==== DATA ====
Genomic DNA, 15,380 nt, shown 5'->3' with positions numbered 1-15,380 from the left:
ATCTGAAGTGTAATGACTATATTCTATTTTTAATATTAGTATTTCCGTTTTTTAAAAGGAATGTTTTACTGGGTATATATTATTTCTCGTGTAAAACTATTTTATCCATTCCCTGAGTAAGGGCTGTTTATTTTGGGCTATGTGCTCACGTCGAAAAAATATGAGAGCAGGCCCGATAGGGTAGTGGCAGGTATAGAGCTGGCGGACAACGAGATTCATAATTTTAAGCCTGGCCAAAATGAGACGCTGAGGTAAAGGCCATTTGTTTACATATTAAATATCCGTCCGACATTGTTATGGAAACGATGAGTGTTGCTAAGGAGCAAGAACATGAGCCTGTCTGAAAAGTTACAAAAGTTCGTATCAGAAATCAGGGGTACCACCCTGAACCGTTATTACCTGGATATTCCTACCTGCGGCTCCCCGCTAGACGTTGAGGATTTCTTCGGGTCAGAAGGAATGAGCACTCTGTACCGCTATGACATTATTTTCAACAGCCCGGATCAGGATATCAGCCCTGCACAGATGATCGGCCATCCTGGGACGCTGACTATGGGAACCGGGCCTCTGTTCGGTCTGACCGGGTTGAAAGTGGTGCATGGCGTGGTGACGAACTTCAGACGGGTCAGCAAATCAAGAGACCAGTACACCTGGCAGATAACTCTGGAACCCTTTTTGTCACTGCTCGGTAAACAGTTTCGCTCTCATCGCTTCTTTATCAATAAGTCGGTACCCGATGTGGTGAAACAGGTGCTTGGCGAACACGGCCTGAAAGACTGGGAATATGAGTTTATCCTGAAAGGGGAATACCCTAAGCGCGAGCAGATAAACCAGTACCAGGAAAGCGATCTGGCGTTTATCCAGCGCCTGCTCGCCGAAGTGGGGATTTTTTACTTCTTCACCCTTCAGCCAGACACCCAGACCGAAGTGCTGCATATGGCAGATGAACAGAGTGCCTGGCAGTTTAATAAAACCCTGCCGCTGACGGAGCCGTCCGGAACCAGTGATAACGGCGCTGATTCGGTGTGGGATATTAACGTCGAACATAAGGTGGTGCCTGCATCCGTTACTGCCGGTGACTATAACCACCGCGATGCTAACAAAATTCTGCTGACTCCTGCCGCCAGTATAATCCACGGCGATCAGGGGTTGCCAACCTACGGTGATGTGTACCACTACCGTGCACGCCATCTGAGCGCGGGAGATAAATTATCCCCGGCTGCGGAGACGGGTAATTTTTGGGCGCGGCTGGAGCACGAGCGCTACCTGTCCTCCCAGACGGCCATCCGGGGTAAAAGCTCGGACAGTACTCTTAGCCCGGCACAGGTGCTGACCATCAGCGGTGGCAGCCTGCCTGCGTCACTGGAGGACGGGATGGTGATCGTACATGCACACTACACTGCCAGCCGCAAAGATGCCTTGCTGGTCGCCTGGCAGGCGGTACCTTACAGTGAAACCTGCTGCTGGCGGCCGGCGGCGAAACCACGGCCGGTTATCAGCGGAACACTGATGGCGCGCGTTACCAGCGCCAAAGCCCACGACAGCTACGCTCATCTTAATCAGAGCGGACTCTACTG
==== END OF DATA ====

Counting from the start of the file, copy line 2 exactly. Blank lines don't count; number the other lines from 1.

ATCTGAAGTGTAATGACTATATTCTATTTTTAATATTAGTATTTCCGTTTTTTAAAAGGAATGTTTTACTGGGTATATATTATTTCTCGTGTAAAACTATTTTATCCATTCCCTGAGTAAGGGCTGTTTATTTTGGGCTATGTGCTCACGTCGAAAAAATATGAGAGCAGGCCCGATAGGGTAGTGGCAGGTATAGAGCTGGCGGACAACGAGATTCATAATTTTAAGCCTGGCCAAAATGAGACGCTGAGGTAAAGGCCATTTGTTTACATATTAAATATCCGTCCGACATTGTTATGGAAACGATGAGTGTTGCTAAGGAGCAAGAACATGAGCCTGTCTGAAAAGTTACAAAAGTTCGTATCAGAAATCAGGGGTACCACCCTGAACCGTTATTACCTGGATATTCCTACCTGCGGCTCCCCGCTAGACGTTGAGGATTTCTTCGGGTCAGAAGGAATGAGCACTCTGTACCGCTATGACATTATTTTCAACAGCCCGGATCAGGATATCAGCCCTGCACAGATGATCGGCCATCCTGGGACGCTGACTATGGGAACCGGGCCTCTGTTCGGTCTGACCGGGTTGAAAGTGGTGCATGGCGTGGTGACGAACTTCAGACGGGTCAGCAAATCAAGAGACCAGTACACCTGGCAGATAACTCTGGAACCCTTTTTGTCACTGCTCGGTAAACAGTTTCGCTCTCATCGCTTCTTTATCAATAAGTCGGTACCCGATGTGGTGAAACAGGTGCTTGGCGAACACGGCCTGAAAGACTGGGAATATGAGTTTATCCTGAAAGGGGAATACCCTAAGCGCGAGCAGATAAACCAGTACCAGGAAAGCGATCTGGCGTTTATCCAGCGCCTGCTCGCCGAAGTGGGGATTTTTTACTTCTTCACCCTTCAGCCAGACACCCAGACCGAAGTGCTGCATATGGCAGATGAACAGAGTGCCTGGCAGTTTAATAAAACCCTGCCGCTGACGGAGCCGTCCGGAACCAGTGATAACGGCGCTGATTCGGTGTGGGATATTAACGTCGAACATAAGGTGGTGCCTGCATCCGTTACTGCCGGTGACTATAACCACCGCGATGCTAACAAAATTCTGCTGACTCCTGCCGCCAGTATAATCCACGGCGATCAGGGGTTGCCAACCTACGGTGATGTGTACCACTACCGTGCACGCCATCTGAGCGCGGGAGATAAATTATCCCCGGCTGCGGAGACGGGTAATTTTTGGGCGCGGCTGGAGCACGAGCGCTACCTGTCCTCCCAGACGGCCATCCGGGGTAAAAGCTCGGACAGTACTCTTAGCCCGGCACAGGTGCTGACCATCAGCGGTGGCAGCCTGCCTGCGTCACTGGAGGACGGGATGGTGATCGTACATGCACACTACACTGCCAGCCGCAAAGATGCCTTGCTGGTCGCCTGGCAGGCGGTACCTTACAGTGAAACCTGCTGCTGGCGGCCGGCGGCGAAACCACGGCCGGTTATCAGCGGAACACTGATGGCGCGCGTTACCAGCGCCAAAGCCCACGACAGCTACGCTCATCTTAATCAGAGCGGACTCTACTG